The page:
“Without libraries, what have we?”~Ray Bradbury Libraries have historically been the refuge for the underdog. True followers of Henry Rollins know he once fell into that category. Without a place of asylum, young people often fall victim to everything from bullies to elements of society that infest and drain the very essence of humanity.
Henry’s social conscience will not be ignored. I’d go as far as calling him a moral powerhouse, in that he has taken a lonely and angry youth and developed him into a man who lives by giving back; his creative spark results in awareness. This awareness, because of Henry’s audience, is unleashed on a group of people often left twisting in the wind in our society: youth. People bemoan our youth, calling them apathetic and misdirected. One conversation with Henry about education today informs his listener of the reality of a completely UNdirected youth, or even a sense that the pain of youth can only be sated by immersion in a cause.
He has been labeled many things, from punk rocker to motivational speaker, but Rollins is anything but a preacher. He peppers his insight with a sense of humor that is both engaging and unique. His humor often captures the qualities of human nature that people most often fear, question, and philosophize about. At 53 years old he retains a youthful spirit of anger combined with the maturity and drive to DO SOMETHING about life.
Woodbury University has sponsored the Ray Bradbury Creativity Award since 1987. The award is given in the spirit of literacy and learning, so evident in the work of Bradbury. Creative spark and social conscience go hand-in-hand for all recipients of this award. More importantly, this award highlights a reverence for academics and suggests the use of critical thinking for the furthering of the pursuits which would make mankind a better species to be around. Woodbury university prides itself on teaching students about the future. We at Newscaller.com would like to thank Nedra Peterson, Woodbury University’s Librarian, for nominating Henry Rollins for this award.
Notes on the evening
The night began with a cocktail and coffee hour with Woodbury’s Friends of the Library. Henry spent time speaking with anyone that desired it, and signed multiple autographs while entertaining questions from University Professors to young fans.
Phase two of the evening was the ceremony. Dr. Luis María R. Calingo, President of Woodbury, provided the welcoming statements to the audience, which had grown exponentially for the event. He assured Henry that he had some Heavy Metal music on his phone, which produced a hearty chuckle from both Henry and the crowd.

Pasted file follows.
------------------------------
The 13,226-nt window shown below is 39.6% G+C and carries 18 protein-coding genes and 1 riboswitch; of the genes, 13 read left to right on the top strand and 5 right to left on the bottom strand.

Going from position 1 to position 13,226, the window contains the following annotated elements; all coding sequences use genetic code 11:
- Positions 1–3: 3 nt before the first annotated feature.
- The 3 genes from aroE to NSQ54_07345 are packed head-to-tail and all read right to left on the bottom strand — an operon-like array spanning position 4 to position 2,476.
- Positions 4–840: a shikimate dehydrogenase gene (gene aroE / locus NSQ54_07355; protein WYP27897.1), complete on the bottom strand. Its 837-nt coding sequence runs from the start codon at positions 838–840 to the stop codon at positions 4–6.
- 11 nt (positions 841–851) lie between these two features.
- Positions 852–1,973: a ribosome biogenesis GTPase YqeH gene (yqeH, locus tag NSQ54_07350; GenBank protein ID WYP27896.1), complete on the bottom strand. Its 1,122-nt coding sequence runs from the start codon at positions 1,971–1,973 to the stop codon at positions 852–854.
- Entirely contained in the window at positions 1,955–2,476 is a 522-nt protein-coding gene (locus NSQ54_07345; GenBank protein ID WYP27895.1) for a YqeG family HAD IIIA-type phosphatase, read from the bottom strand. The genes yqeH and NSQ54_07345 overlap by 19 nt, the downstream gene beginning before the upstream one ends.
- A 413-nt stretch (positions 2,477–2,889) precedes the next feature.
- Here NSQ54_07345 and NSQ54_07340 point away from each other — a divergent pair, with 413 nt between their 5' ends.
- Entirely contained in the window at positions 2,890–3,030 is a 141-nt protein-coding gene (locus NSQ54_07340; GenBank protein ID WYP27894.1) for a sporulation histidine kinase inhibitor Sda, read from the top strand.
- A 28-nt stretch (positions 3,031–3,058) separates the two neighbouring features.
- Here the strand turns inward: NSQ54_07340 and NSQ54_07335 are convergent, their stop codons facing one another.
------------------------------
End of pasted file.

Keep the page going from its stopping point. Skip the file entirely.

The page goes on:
Nedra Peterson reminded the crowd why they were there: Libraries! In the age of technology, some feel that libraries are of no use. Ms. Peterson focused on the merits and value of academic centers, libraries, as a bastion of both insight and forethought that remain critical to a changing world.
After the official presentation of the award, Henry was allotted twenty minutes. During this time he intensely condensed his 30+ years of insightful criticism and consideration of our world. He spoke of Bradbury as an influence, listening to dramatic readings of stories like “Dandelion Wine” on NPR in his hometown of Washington DC. He spoke of other influences as well: Mr. Klinger, his high school English teacher who read Henry’s writing and told him, “this is great. Show it to no one.” Henry reminded his crowd that although he was often angry, as it is “riotous anger that is often the catalyst for social change.” The man that some thought was just another punk rocker so many years ago retains his punk rock status through the efficacy of his endeavors. He touched on the idea that he is a lucky man to have been able to do what he has done for the last 30 years, although it is his relentless spirit, not luck, that is the driving force. After traveling to over 80 countries, Henry has seen some things and will tell very ounce of it to anyone who will take the time to listen.
Drew Sugars then interviewed Rollins. He covered a spectrum of questions, from things like the future of music to Henry’s travels, which inspire so much of his speaking engagements and sense of social justice. He asked, “what will replace punk rock?” Henry answered, “The next 80 million young people, who take their concerns to the ballot boxes, to the streets, to the next level [sic].”
Sugars ended the interview asking Henry what his advice is. Rollins stated, “Disabuse yourself of the notion ‘I can’t do that’.” In Hamlet, Shakespeare decried, “Brevity is the soul of wit.” Indeed, it is.
The evening was closed up with Henry taking time to speak with every fan who wanted to bend his ear. He entertained some phenomenal questions from the crowd. One question of merit concerned the West Memphis Three, and his involvement in raising money for their defense as wrongfully accused murderers. This is a subject that has interested me for years, as the social injustice surrounding the court system is volatile, to say the least. Another striking question came from a young woman who wanted to know why creativity seemed so lacking in scientific endeavors. Rollins clasped his hands and discussed that money takes precedence over the heartfelt compassion that seems to be lacking in today’s scientific endeavors. He stated, “science loses creativity with Damacles’ sword of fiscal reality” hanging over its head. He remained hopeful in that there are always more scientists to come, and surely they will realize this as well.
Rollins is known for his graciousness in terms of fans. He stated, “without my audience, I am the proverbial tree that falls in the forest.” His fears are failure and letting himself down. We could all aspire to have such realistic and concise fears in today’s world.
Watch newscaller.com for an interview with Rollins.